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Biotechnology researchers denounce Supreme Court decision

The Supreme Court decision that a genetically modified mouse cannot be patented in Canada may have severe consequences for biotechnology researchers in this country, say U of T experts. In a 5-4 ruling Dec. 5, the court determined that the so-called Harvard Mouse could not be patented as an invention according to current Canadian law. The mouse, developed at Harvard University during the 1980s to have a genetic predisposition to cancer, is already patented in several other countries. The majority decision, written by Justice Michel Bastarache, said that the current Patent Act provides no guidance for the patenting of “higher life forms.”From the University of Toronto:Biotechnology researchers denounce Supreme Court decision
Industry may not be interested in university’s basic research, says biomedical engineer
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Dec. 6, 2002 — The Supreme Court decision that a genetically modified mouse cannot be patented in Canada may have severe consequences for biotechnology researchers in this country, say U of T experts.

In a 5-4 ruling Dec. 5, the court determined that the so-called Harvard Mouse could not be patented as an invention according to current Canadian law. The mouse, developed at Harvard University during the 1980s to have a genetic predisposition to cancer, is already patented in several other countries. The majority decision, written by Justice Michel Bastarache, said that the current Patent Act provides no guidance for the patenting of “higher life forms.”

Proponents of the biotechnology industry immediately denounced the decision, arguing that it would drive companies out of Canada to countries where such research would qualify as intellectual property. That impact will echo in the halls of academia, said Professor William Stanford of U of T’s Institute of Biomaterials and Biomedical Engineering.

Researchers, themselves, hold a patent but biotech companies that fund the research hold the licence to the patent, Stanford explains. If a mouse or other higher life form is not under patent, then biotech companies cannot charge other researchers licensing fees for its use. “Companies want to be able to license a patent from us and if we can’t patent it, then they have no protection. I’m certainly worried that a company may not want to sponsor some of our more basic research.”

Although Toronto is becoming known for using mice as models for human disease, he said it may become more difficult to develop biotech spin-off companies here. “One of the strengths of the University of Toronto and the Toronto community is mouse genetics and the development of animal models. I think it’s a real blow against those who are trying to turn Toronto and southern Ontario into a biotech hub.”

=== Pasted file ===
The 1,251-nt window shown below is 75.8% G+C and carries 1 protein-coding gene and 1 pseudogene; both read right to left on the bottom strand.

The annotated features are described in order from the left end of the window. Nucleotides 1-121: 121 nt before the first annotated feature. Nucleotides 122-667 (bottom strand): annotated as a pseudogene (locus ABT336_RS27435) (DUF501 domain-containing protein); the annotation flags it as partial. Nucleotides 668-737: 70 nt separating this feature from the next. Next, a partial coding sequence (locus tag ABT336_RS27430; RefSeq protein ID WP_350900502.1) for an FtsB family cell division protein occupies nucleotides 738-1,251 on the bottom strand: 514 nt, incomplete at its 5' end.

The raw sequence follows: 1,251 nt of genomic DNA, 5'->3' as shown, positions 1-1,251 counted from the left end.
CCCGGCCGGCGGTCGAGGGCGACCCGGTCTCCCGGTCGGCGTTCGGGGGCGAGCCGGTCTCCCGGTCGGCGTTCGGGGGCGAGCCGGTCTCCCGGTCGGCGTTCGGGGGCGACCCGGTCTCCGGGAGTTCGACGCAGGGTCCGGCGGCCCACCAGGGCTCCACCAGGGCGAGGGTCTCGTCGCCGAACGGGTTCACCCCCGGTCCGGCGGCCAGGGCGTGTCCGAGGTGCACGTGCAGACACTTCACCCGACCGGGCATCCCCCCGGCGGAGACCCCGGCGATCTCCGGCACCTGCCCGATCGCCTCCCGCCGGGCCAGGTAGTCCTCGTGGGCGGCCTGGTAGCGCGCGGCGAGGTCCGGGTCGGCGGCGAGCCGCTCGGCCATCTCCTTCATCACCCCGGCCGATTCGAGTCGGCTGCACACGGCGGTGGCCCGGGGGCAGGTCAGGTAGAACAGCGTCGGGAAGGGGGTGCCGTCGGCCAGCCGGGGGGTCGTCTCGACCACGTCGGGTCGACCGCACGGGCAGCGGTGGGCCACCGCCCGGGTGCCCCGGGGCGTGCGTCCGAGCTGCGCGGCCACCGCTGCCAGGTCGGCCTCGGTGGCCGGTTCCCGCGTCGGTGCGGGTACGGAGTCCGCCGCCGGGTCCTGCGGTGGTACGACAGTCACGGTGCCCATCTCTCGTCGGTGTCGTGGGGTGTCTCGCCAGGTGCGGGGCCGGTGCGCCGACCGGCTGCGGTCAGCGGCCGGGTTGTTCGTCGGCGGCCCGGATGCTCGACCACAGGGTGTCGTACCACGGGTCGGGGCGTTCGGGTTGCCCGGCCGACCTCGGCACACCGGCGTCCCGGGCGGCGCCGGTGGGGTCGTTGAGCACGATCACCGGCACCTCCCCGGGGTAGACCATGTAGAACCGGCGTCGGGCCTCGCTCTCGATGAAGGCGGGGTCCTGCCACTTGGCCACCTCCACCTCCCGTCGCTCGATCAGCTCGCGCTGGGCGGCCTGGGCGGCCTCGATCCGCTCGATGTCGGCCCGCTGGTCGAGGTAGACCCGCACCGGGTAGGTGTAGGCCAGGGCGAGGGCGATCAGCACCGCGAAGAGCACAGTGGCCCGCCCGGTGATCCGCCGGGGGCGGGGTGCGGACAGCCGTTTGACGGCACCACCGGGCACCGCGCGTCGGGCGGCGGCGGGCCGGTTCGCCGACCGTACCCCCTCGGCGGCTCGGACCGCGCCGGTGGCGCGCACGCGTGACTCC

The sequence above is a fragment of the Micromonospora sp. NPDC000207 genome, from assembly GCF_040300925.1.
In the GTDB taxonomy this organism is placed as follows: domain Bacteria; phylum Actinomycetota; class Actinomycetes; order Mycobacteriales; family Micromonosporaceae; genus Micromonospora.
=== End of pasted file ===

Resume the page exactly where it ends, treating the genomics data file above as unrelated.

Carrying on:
George Adams, president of the Innovations Foundation at U of T, said the decision is bad news for biotech researchers and companies in Canada. If investigators can’t patent such an invention in Canada, said Adams, industry partners can’t expect any return on their investment. Instead, they may choose to support research where they can expect to generate revenue.

He added that foreign laboratories may refuse to provide animals to Canadian researchers, since their patent protection does not extend to Canada. “We’re out of step with the rest of the research community in other countries. The Canadian research community is going to have trouble getting their hands on higher life forms,” Adams said.

But other U of T researchers support the Supreme Court ruling. Professor Corrine Lobe of the Department of Medical Biophysics said that while researchers may be frustrated or hindered by this decision, it avoids other problems.

“I don’t think the mice should be patented,” said Lobe. The restrictions imposed by DuPont, the company that holds the Harvard Mouse patent in the U.S., have interfered with academic research, she noted. “I think that it was an insightful decision.”

Adams said that the effect of the Supreme Court ruling will take time to assess. “We’ll have to see how it rolls out in terms of how much impact it will have on the brain drain and how much impact it will have on business creation.”



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